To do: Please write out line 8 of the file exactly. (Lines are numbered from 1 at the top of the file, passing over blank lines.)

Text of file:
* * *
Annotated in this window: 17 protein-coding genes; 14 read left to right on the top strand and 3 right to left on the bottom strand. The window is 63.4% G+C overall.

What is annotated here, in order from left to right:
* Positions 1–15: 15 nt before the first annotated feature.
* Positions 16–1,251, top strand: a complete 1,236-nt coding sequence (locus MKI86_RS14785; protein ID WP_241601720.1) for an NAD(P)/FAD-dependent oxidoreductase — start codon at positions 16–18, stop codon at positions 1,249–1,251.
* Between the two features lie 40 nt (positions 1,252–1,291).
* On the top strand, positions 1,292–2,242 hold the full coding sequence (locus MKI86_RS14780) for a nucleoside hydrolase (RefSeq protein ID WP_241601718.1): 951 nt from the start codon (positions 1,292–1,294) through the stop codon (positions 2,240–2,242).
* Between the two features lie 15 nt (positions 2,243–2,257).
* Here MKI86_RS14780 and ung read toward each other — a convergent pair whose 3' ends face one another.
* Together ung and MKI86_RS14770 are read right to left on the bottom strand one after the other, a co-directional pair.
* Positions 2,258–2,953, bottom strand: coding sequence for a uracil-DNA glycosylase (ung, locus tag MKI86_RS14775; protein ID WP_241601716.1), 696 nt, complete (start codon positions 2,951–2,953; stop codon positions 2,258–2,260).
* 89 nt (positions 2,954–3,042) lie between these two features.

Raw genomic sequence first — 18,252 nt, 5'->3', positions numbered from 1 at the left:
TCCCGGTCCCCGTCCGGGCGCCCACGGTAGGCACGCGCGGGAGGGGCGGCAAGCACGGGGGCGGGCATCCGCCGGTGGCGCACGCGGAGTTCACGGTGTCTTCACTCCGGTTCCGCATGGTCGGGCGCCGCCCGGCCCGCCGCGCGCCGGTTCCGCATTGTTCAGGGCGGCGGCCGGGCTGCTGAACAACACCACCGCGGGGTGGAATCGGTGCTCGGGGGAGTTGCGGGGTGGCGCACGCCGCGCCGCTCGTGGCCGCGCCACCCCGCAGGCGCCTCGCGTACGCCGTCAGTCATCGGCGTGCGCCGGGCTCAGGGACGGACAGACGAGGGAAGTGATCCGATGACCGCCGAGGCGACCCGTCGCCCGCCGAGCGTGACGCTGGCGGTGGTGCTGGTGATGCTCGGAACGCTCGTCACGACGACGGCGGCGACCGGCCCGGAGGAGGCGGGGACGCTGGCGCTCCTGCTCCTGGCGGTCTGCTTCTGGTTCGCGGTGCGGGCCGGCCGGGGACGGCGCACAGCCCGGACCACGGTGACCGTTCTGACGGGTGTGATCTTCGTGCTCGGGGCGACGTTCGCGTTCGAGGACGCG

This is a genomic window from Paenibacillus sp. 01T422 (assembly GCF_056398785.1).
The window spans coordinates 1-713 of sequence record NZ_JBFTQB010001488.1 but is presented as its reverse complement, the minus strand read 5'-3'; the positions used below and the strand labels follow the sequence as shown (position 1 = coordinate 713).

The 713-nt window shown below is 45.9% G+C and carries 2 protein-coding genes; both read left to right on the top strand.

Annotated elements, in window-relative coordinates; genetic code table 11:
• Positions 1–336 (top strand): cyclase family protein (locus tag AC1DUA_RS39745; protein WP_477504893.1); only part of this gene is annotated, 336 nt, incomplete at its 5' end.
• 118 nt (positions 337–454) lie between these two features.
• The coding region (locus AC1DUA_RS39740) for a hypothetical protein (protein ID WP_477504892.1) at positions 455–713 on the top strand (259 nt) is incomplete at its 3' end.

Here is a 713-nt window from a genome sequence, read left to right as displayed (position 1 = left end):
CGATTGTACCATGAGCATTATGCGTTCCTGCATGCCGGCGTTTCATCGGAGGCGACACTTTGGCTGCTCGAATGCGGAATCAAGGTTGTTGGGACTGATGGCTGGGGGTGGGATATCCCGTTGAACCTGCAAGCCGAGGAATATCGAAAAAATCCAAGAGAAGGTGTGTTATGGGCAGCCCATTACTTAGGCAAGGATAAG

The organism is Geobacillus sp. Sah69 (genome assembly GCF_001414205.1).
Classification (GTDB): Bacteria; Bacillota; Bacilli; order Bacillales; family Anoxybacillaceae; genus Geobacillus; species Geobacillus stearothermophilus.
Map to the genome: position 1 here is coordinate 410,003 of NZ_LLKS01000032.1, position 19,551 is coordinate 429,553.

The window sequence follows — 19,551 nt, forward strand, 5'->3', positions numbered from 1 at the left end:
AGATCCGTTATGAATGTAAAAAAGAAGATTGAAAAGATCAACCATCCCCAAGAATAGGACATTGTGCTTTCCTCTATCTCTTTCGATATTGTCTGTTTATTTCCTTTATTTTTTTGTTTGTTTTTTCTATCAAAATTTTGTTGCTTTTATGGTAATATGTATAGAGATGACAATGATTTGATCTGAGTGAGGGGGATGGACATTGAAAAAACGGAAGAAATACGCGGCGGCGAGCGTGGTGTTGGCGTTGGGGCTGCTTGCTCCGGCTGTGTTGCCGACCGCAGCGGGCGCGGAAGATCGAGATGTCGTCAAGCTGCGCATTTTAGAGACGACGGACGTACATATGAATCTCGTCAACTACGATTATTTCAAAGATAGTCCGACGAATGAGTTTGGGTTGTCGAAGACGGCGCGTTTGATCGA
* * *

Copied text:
* Here MKI86_RS14780 and ung read toward each other — a convergent pair whose 3' ends face one another.